• Afraid of the future. ISFJs have a hard time looking into the future. They live here and now and use their past experience as a benchmark. The future, on the other hand, is an unknown country for ISFJs. They avoid situations that do not give them the opportunity to make use of previous experience. Correspondingly, they tend to be skeptical of suggestions for change from their fellow human beings. The timidity for something new can also be expressed in narrow-mindedness.
  • Inflexible. For the reasons set out, ISFJs are often slow to adapt to the necessary changes.
  • Harmony-needy . ISFJs like harmony and are tempted to avoid conflicts.
  • Exploitable. ISFJs must be careful that they do not overdo it despite their dedication and sense of duty. Other people perceive the disinterested use of the ISFJs without consideration even as weakness, which is often exploited.
  • Overloaded. Because of their high work ethic and their focus on the needs of their fellow human beings, ISFJs find it hard to say no. Neglecting one’s own human needs, however, easily leads to pent-up anger, which sooner or later may erupt into irrational outbursts of rage and unpleasant hostility that are out of proportion to the real cause or unfounded.
  • Create dependency. ISFJs are so diligent and experienced in completing their duties that they occasionally forget to wonder if their commitment is really necessary. It is not uncommon for ISFJs to consciously or unconsciously make other people dependent by relieving them of tasks that they themselves could have done. Others may feel patronized. Some ISFJs are disappointed when others reject their help.

Tips for ISFJs in the professional life:

  • Take note of your limits and make people aware of your needs in good time.
  • Do not just consider changes as avoidable risk, but try to identify the benefits as well. If you are not sure, talk to the people who make a suggestion for improvement and express your concerns constructively.
  • Give others the opportunity to learn from their mistakes. There are several ways to Rome. Everybody has to gather his own experiences. What worked for you does not necessarily have to be good for others.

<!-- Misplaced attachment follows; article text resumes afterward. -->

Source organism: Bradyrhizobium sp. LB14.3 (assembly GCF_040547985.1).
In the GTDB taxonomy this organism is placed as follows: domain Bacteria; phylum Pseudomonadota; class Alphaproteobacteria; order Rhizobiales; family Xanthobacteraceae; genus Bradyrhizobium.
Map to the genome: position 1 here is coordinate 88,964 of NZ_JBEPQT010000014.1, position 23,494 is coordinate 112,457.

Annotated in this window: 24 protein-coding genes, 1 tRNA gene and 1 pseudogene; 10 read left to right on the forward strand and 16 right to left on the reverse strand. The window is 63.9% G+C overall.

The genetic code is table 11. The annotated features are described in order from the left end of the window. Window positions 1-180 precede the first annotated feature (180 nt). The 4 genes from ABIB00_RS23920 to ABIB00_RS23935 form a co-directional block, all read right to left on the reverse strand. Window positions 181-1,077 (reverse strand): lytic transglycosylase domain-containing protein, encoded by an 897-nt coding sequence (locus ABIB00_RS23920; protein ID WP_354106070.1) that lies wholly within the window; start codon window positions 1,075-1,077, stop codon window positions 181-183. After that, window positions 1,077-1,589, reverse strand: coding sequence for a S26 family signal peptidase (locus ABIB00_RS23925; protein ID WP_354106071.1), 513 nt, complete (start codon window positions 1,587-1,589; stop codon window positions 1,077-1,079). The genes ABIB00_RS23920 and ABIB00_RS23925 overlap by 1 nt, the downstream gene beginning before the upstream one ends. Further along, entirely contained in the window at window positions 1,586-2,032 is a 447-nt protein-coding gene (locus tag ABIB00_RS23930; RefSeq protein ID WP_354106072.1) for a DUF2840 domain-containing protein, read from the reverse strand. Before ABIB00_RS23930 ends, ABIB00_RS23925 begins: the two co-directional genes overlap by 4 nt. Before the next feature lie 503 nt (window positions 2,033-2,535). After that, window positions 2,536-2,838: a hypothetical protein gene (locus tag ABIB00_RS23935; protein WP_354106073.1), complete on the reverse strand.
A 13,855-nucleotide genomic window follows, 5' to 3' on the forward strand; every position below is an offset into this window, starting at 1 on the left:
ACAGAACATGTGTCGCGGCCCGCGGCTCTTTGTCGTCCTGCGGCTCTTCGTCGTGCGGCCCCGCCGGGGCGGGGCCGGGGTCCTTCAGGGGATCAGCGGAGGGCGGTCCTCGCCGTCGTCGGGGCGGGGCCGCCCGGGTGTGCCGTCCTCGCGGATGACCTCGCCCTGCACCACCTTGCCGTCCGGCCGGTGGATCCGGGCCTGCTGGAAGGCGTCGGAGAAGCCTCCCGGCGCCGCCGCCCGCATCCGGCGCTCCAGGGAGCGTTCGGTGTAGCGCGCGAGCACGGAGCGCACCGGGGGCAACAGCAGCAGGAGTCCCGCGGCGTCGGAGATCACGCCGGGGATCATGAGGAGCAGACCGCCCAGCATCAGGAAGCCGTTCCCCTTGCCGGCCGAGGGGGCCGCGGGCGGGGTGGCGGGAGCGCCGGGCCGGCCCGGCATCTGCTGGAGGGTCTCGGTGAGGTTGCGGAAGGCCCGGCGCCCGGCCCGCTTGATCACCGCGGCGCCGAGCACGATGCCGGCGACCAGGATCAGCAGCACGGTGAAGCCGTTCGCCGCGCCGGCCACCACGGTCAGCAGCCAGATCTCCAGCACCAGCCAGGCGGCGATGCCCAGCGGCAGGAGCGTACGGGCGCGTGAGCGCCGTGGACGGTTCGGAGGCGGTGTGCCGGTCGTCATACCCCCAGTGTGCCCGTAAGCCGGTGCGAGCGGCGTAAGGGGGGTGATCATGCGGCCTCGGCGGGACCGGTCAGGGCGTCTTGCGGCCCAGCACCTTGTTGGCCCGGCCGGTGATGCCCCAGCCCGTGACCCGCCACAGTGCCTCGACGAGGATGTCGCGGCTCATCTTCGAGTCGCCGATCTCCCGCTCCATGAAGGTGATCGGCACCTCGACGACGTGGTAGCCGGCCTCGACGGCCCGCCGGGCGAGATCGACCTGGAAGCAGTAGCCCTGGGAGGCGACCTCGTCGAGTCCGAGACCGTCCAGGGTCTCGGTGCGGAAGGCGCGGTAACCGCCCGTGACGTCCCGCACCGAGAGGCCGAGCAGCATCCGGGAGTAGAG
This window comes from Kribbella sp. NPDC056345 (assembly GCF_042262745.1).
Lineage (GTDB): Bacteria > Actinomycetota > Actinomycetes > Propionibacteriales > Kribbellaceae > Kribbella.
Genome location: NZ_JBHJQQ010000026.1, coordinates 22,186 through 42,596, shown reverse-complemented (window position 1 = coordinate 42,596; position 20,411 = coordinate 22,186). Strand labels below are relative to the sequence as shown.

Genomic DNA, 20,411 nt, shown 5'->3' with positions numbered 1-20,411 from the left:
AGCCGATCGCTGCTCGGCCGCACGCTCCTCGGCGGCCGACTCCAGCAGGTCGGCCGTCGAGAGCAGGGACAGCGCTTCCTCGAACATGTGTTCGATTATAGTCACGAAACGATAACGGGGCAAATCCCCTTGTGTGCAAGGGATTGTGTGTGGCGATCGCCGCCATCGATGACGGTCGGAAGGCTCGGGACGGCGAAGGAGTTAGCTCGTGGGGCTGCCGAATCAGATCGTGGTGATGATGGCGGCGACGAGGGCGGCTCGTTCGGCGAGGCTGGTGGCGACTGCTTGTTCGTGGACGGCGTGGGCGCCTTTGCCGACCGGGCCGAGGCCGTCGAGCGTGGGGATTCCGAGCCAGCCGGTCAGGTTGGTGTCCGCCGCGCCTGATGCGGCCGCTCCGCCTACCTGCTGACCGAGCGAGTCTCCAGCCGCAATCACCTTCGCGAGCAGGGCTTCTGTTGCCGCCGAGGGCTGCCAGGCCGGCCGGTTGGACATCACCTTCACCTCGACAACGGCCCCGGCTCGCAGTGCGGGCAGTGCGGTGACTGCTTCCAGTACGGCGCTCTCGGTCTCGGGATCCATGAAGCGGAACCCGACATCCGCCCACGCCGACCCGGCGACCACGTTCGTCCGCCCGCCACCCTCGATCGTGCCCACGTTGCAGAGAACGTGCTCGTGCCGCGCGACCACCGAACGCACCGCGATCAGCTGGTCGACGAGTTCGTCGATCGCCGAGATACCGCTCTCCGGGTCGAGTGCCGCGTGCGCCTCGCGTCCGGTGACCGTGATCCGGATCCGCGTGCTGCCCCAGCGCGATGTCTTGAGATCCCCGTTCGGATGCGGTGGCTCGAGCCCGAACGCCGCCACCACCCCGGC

• Learn to self-confidently demand your own wishes. Many people are only able to respect you when you stand up for your own rights.
  • Remember more often that not all people perceive the world as you do. Therefore, they also have different needs and desires than you.

Typical occupations for ISFJs:

The list of possible occupations is by no means complete. It only serves as an orientation in which professions ISFJs usually bring their strengths well. Equally important for the choice of career is the consideration of individual talents and experiences based on the previous life cycle. ISFJs are in demand with their skills in many areas where careful and prudent service delivery is paramount.

  • Office Manager
  • secretary
  • Notary assistant
  • pediatrician
  • Social worker
  • Nurse
  • Dental Assistant / in
  • dentist
  • Administrative Assistant
  • designer
  • Housekeeper
  • kindergarten teacher
  • Teacher, especially for elementary school
  • family helpers
  • Interior
  • speech therapist
  • government employee
  • saleswoman
  • Retail merchant (The choice of male or female job title was deliberately arbitrary and without rating.)